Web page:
The foundation of the campaign is Rasiej's Wi-Fi plan, a proposal to follow Philadelphia's lead and create low-cost wireless Internet connections for every household and business in the city. The purpose, Rasiej says, is "connecting all the tens of thousands of Public Advocates that already exist in our city."

"Power only really comes because of people," says Rasiej, who founded Irving Plaza and a nonprofit that supports technology in schools. "You can be the most effective orator on a soap box—a screamer like Norman Siegel—but Norman's only going have power if he can bring people to the issues."

Rasiej sees the Public Advocate's job as "to make people's voices heard," and he faults Gotbaum for failing to rally people to her causes. What drives Rasiej, however, is not any particular policy problem but improving info flow and citizen involvement (like City Council hearings online). He sees himself as the candidate of new ideas.

"For the Democratic Party to succeed," says Rasiej, "it has to learn to fix itself before it can get on with the business of fixing the country. It has two major problems: It's addicted to money, and it's addicted to failed incumbents." He's referring to Gotbaum. If he's elected, Rasiej says, "Four years from now, there won't be a single person in this city who won't be able to tell you who their Public Advocate is."

When Norman Siegel, who headed the New York Civil Liberties Union for 15 years, visits a recent block party sponsored by the 47th Precinct in the Wakefield section of the Bronx, people know him, including the cops.

One has the temerity to ask Siegel to stop handing out campaign literature. Siegel, of course, refuses. A friendly conversation with a higher-ranking officer ensues; he asks Siegel to keep the campaigning to the periphery, out of courtesy. But Siegel declines the invitation to sideline himself, so the commander walks away wishing Siegel the best of luck in his campaign. "He said, 'Whatever you say is fine with us,' " Siegel relates. "Easiest argument I ever had." He pauses and adds, "Not to sound arrogant, but that's why I have to win."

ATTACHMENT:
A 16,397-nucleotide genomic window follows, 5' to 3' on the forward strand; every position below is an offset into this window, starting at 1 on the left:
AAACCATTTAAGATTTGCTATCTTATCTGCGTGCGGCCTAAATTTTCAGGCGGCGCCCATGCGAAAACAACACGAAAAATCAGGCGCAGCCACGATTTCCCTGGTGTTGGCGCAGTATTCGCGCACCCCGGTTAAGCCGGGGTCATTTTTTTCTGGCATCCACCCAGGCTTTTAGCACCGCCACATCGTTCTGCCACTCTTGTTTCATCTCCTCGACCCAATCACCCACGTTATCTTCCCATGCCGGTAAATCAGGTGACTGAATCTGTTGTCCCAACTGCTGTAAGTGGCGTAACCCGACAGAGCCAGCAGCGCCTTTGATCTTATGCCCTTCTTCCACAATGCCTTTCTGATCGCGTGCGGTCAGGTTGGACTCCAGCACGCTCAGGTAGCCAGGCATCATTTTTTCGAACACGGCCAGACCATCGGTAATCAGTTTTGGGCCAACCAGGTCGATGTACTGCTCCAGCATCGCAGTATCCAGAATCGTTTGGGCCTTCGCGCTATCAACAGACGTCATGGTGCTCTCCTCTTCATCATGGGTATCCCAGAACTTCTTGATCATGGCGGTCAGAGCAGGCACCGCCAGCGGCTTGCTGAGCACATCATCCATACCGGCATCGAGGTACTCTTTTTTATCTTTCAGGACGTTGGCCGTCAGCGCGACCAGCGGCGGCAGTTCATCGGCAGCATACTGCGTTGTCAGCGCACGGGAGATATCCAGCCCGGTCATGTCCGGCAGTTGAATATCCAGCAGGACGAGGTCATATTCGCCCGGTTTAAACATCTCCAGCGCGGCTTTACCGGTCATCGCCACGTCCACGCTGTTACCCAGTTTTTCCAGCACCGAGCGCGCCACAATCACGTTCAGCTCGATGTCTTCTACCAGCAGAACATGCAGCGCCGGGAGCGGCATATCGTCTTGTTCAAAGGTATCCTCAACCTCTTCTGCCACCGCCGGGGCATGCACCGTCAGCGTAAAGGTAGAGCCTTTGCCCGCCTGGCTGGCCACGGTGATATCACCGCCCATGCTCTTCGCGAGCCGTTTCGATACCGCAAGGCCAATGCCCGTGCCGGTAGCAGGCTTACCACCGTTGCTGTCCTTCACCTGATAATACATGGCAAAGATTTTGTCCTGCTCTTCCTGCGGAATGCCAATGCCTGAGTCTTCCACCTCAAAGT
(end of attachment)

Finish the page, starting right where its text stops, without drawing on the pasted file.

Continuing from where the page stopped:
There's no question Siegel is targeting broader issues than Gotbaum has emphasized—military recruitment in schools, eminent domain in development projects, the right to protest—even if she agrees on some of them. He also wants to set up a stereotype-busting course at the police academy, create a New York City 9-11 commission to probe failures in the emergency response, and press for the Bloomberg administration to respect civil liberties in ways he says it didn't during protests against the Iraq war and the Republican National Convention.

"I think there has to be in the Public Advocate what I call a 'healthy tension' between that office and the executive and legislative branches of government," Siegel says. "If you are accommodating too much, then the whole concept of the Public Advocate as the monitor to hold government accountable is defeated."

Four years ago, Siegel squeezed into a runoff with Gotbaum and lost by nearly a 2-1 margin. This time he's counting on endorsements from a host of political clubs, NOW, and the UAW, as well as the name recognition on display in Wakefield.

"Every day people stop me, thank me for doing the work that I've done, and I don't think they all necessarily agree with my bottom-line positions, but what they all know is I'm a fighter, and that's what this office needs," he says. "She's not a fighter."